I am very fortunate and grateful for my co-interns, not only for their companionship, friendship, and support throughout this incredible experience, but also for their language abilities. Both James and Ingrid are fluent, native Spanish speakers, and at often times, act as a dictionary, if not, translators for me. Having them as resources and collaborators have definitely made my experience here much less of a struggle. While I still have to work harder to compensate for what I lack in language skills, I would have had a much more difficult time if it were not for them.

fam-bbq-at-titosWeekend barbecue with our colleagues from the Department of Planning.

As we interns come from different parts of Canada, with diverse cultural, educational, and experiential backgrounds, we represent a wealth of knowledge for each other, as well as the municipality. This is evidenced by the fact that we are all working in different departments. This diversity has been incredibly valuable since we are able to collaborate, share knowledge and ideas to better identify issues, and create more innovative and effective solutions. Through collaborating, we all gain greater access to more information in more efficient manners. We believe more communication and collaboration is something the municipality can greatly benefit from as well.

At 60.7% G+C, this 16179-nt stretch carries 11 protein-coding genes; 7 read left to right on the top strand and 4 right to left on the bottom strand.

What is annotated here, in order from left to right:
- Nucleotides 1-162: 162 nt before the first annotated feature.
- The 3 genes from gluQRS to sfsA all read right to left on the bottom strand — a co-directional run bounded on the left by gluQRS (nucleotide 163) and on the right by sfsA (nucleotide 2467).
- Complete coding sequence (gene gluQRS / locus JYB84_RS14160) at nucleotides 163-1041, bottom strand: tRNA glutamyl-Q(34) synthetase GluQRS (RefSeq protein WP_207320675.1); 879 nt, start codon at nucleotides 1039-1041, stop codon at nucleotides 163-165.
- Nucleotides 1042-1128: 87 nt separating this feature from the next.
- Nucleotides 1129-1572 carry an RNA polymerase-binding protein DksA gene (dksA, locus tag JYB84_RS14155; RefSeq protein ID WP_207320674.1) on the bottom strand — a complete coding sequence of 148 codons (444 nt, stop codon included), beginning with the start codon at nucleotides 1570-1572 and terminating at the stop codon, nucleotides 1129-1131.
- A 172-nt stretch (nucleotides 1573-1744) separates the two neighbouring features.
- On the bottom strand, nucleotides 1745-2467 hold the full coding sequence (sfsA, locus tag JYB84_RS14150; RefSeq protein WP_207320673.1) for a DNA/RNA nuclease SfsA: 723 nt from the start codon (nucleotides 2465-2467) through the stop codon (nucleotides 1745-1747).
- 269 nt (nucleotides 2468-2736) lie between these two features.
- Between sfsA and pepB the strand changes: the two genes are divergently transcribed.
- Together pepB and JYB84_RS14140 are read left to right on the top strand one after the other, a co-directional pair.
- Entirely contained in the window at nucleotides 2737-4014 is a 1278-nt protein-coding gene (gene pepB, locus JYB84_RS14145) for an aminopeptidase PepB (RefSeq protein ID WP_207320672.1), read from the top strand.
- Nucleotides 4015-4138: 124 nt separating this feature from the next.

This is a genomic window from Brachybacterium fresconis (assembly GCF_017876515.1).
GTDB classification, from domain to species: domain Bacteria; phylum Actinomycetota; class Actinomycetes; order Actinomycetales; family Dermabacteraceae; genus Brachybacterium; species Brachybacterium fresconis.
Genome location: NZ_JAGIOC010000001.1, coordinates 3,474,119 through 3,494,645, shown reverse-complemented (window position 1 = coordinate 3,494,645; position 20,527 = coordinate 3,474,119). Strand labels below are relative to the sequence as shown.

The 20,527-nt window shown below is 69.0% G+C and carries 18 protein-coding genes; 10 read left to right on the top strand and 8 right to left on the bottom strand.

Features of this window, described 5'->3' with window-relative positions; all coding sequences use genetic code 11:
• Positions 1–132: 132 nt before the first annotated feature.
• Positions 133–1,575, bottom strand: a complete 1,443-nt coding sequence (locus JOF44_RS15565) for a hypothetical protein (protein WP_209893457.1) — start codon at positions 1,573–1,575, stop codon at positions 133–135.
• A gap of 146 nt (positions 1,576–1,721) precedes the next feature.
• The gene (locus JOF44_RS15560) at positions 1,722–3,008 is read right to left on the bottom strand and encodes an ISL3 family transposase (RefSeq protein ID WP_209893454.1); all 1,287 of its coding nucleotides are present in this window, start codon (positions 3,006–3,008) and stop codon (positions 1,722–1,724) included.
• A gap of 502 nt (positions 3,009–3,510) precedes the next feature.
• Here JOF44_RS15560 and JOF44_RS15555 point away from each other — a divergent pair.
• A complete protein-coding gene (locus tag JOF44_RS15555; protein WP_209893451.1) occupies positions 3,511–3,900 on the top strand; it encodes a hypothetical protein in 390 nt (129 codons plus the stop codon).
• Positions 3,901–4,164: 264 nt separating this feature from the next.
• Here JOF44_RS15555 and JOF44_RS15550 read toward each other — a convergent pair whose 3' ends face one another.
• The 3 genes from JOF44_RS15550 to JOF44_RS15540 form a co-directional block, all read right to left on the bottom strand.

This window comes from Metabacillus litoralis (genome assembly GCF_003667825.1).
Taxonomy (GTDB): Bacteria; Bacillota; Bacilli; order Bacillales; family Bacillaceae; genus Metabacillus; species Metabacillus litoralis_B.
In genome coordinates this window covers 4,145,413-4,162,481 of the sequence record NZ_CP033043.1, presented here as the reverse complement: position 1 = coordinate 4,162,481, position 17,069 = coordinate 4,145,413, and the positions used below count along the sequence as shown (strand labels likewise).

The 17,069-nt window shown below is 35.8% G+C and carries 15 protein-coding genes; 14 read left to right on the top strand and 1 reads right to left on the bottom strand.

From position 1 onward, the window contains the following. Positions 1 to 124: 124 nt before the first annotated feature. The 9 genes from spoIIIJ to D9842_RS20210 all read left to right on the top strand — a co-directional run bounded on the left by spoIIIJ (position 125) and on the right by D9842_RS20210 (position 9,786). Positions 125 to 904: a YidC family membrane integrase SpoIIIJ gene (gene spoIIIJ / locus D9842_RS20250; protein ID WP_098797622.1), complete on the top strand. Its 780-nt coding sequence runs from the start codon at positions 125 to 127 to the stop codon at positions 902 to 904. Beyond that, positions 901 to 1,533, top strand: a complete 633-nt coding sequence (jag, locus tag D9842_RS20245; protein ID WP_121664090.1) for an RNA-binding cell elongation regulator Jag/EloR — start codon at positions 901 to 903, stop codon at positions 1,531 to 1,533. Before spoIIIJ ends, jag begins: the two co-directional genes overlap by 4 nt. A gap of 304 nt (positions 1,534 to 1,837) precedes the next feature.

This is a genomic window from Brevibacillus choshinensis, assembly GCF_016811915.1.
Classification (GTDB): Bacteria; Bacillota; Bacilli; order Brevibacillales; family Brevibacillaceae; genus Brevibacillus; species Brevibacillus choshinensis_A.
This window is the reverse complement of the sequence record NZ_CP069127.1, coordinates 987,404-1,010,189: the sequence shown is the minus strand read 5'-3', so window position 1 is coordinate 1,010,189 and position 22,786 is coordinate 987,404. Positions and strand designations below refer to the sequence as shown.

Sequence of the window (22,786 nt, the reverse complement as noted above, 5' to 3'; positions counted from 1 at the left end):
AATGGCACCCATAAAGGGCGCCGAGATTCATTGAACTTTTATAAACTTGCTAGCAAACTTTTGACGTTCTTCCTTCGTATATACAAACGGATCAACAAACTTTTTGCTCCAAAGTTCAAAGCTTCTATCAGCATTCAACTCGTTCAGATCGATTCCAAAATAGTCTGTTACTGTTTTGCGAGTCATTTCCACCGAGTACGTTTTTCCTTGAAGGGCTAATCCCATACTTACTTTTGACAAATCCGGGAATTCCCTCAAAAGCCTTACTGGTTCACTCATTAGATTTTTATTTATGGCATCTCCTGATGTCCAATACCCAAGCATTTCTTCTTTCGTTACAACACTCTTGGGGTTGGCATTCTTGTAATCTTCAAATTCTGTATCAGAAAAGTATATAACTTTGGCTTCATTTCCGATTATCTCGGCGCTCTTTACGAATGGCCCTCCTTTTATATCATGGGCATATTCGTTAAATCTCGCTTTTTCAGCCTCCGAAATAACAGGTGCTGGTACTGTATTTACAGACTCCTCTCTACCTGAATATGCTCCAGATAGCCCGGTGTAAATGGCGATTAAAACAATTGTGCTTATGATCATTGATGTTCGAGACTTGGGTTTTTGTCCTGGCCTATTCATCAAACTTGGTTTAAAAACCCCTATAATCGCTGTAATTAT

fam-photo-at-la-muelaFamily selfie on an outing to La Muela del Diablo. I am incredibly grateful for these wonderful humans. I could not have asked for a better group of people to share this experience with.